1985. It was a year in which Americans began dealing with tough internal problems: deficits, farm aid, tax reform, and espionage. On the space front, star-wars debate raged, shuttle operations became routine.
January Progress on arms control. Secretary of State George Shultz meets with Soviet Foreign Minister Andrei Gromyko Jan. 7-8 at Geneva. In the first significant negotiations in over a year, they agree to resume talks on nuclear arms control.Skip to next paragraph
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Desks shifted at the White House. White House chief of staff James A. Baker and Treasury Secretary Donald T. Regan switch jobs Jan 8.
US opts out of World Court case. Reagan decides Jan. 18 the US will not join in further proceedings of Nicaragua's suit against it in the International Court of Justice.
President Reagan takes oath for his second term. Intense cold causes forces private ceremony Jan. 20 and cancellation of the Jan. 21 inaugural parade. The President and Vice-President George Bush take their public oaths in the Capitol Rotunda Jan. 21.
Time cleared in libel trial. Jan. 24, a federal jury finds that Time magazine did not publish a false, defamatory paragraph about former Israeli Defense Minister Ariel Sharon with ``serious doubts as to its truth.'' The Time story linked him with a massacre of Palestinians.
Charges brought in N.Y.C. subway shooting. Grand jury indicts Bernhard H. Goetz Jan. 25 with criminal possession of a weapon in the December 1984 shooting of four youths. FEBRUARY
Reagan gives State of the Union address. In Feb. 6 speech he calls for tax revision, economic growth, and a strategic defense system against nuclear weapons.
Cost of mailing first-class letter rises to 22 cents Feb. 17.
Gen. William C. Westmoreland drops libel suit against CBS. Action comes Feb. 18 after an 18-week trial in which he sought damages for a 1982 documentary accusing his command of a ``conspiracy'' to underestimate enemy strength in Vietnam.
Prime Minister Margaret Thatcher addresses Congress. The Feb. 20. address is the first by a British Prime Minister since Winston Churchill in 1952. Endorsing Reagan's policies, Mrs. Thatcher credits the West's military strength for bringing the Soviet Union to the bargaining table.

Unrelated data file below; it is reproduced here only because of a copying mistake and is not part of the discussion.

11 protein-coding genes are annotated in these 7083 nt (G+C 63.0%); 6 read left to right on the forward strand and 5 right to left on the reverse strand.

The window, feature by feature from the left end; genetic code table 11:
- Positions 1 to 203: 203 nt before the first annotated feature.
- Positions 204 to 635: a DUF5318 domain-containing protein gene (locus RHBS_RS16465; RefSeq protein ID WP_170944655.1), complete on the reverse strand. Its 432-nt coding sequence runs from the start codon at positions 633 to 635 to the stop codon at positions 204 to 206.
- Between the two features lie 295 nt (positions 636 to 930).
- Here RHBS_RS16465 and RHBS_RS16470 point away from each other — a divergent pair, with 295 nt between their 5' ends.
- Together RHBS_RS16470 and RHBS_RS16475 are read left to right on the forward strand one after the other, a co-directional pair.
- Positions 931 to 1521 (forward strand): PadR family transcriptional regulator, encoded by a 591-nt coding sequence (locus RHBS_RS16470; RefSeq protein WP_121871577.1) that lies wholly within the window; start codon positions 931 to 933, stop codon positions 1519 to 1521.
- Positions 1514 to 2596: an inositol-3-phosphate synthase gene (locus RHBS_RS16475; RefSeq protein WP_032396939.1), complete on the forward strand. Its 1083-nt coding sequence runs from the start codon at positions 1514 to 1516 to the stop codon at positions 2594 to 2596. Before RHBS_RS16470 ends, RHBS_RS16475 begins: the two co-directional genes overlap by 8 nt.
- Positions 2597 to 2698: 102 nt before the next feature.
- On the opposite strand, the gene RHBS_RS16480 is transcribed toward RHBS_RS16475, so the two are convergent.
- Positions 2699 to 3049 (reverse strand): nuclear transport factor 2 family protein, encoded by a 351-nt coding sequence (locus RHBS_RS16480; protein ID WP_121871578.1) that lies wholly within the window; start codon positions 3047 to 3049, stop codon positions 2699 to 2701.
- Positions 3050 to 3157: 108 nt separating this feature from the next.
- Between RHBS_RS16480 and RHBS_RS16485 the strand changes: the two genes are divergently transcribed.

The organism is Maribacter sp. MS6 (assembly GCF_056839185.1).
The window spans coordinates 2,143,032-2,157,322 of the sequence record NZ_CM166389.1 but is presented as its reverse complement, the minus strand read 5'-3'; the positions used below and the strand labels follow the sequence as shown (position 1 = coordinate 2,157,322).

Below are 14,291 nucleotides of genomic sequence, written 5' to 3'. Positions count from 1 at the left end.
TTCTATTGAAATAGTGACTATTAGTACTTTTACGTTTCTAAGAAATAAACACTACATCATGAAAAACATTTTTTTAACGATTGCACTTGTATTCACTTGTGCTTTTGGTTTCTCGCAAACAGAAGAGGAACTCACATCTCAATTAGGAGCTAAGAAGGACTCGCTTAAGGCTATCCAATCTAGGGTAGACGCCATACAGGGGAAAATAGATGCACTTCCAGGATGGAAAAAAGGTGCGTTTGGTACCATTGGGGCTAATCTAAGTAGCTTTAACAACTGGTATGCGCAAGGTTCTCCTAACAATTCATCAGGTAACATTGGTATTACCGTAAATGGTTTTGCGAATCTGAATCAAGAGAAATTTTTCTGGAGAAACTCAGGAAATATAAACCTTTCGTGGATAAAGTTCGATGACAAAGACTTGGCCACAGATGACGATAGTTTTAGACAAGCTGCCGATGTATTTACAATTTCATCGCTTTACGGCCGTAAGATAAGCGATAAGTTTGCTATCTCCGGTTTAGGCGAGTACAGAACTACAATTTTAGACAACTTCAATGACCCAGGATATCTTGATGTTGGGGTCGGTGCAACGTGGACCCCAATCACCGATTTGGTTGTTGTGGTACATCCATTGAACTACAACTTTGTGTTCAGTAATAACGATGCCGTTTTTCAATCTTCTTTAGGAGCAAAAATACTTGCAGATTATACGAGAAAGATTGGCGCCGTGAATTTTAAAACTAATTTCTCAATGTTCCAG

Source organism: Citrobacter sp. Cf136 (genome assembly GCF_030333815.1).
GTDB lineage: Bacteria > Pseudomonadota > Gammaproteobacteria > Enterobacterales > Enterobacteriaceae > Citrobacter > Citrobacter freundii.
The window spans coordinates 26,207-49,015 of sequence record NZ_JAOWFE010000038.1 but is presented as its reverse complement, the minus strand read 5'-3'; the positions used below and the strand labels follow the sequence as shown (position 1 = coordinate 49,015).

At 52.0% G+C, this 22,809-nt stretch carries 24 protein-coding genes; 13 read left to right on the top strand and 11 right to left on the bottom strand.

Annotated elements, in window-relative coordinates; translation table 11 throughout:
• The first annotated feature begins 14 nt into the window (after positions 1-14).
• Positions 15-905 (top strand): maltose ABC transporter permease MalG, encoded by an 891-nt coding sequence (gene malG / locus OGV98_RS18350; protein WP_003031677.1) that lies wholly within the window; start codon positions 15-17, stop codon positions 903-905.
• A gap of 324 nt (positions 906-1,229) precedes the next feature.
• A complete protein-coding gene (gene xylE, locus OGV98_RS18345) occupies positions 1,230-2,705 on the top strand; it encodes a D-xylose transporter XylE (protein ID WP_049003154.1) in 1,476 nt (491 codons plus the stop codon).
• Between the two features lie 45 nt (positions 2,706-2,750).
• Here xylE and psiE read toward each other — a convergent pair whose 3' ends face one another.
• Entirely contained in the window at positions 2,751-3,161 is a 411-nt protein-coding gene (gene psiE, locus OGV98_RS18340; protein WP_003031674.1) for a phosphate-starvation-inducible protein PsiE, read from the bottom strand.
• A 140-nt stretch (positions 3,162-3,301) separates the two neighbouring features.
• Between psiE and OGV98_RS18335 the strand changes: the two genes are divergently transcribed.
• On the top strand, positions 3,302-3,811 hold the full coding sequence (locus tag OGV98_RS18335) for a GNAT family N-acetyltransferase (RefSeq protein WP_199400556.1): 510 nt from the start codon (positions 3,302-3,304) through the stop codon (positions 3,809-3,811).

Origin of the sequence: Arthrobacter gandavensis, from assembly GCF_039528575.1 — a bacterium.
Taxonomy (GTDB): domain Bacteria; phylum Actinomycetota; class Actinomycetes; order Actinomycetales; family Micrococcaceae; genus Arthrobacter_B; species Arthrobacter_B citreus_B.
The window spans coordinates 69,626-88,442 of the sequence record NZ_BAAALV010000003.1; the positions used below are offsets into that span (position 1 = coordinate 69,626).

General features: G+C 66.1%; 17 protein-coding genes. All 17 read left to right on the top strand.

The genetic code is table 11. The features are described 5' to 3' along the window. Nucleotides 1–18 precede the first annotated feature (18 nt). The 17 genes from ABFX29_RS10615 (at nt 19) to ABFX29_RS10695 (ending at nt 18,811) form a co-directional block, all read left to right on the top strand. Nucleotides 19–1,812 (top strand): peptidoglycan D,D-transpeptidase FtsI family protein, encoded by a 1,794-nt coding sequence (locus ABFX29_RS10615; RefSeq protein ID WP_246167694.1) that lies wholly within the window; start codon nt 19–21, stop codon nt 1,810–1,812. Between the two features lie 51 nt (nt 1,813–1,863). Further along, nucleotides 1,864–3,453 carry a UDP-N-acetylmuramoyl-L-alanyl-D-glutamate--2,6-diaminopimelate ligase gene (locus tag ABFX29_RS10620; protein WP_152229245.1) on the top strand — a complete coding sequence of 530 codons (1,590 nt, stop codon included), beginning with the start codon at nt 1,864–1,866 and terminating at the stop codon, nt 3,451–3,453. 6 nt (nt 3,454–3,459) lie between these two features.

Reagan seeks to oust the Sandinistas. In a Feb. 21 news conference, Reagan says he wants to ``remove [the Sandinista government of Nicaragua] in the sense of its present structure in which it is a communist totalitarian state. . . .''
Sanctuary movement leader convicted. Jack Elder was found guilty Feb. 21 by a Houston federal jury of conspiracy and helping fleeing aliens to enter the US illegally.
Edwin Meese III is sworn in. His appointment as attorney general Feb. 25. comes after a year of controversy over his financial dealings.
Congress funds farm aid. The House and the Senate approve measures Feb. 27 to allot emergency loans to farmers for spring planting. MARCH
Ohio banks close. ESM Government Securities closes down March 4 in Florida, which leads to the March 15 closing of all Ohio state-chartered savings and loan associations. Forty-six institutions reopen March 23.
President vetoes farm aid. March 6. Reagan rejects emergency-credit bill passed by Congress as a ``massive new bailout'' that would add billions to the deficit.
US-Soviet arms talks open. Starting on March 12 in Geneva, positions are exchanged on nuclear and space weapons.
US won't negotiate with the PLO. Reagan rejects Egyptian President Hosni Mubarek's Mideast peace plan March 12 because it asks US to negotiate with Palestine Liberation Organization.
Secretary of Labor Raymond J. Donovan indicted. Mr. Donovan, who resigned March 15, is the first sitting Cabinet member ever to be indicted. Charged with fraud and larceny, he is replaced March 20 by US Trade Rep. William E. Brock III.
Spending limit on PACs violates First Amendment. Supreme Court rules March 18 that Congress's establishment of a $1,000 limit of spending by political-action committees violates the First Amendment.
Goetz indicted a second time. New evidence is presented to a second grand jury, which indicts Bernhard H. Goetz March 27 for attempted murder in the shooting of four youths in December 1984. APRIL
Indian government files suit in US against Union Carbide Corporation. The April 8 suit seeks compensation and punitive damages for the Dec. 3 gas leak from a Union Carbide subsidiary which killed over 2,000 people in Bhopal. MAY
US embargoes trade with Nicaragua. President Reagan declares economic sanctions against Nicaragua May 1 and bars Nicaraguan ships and planes from the US.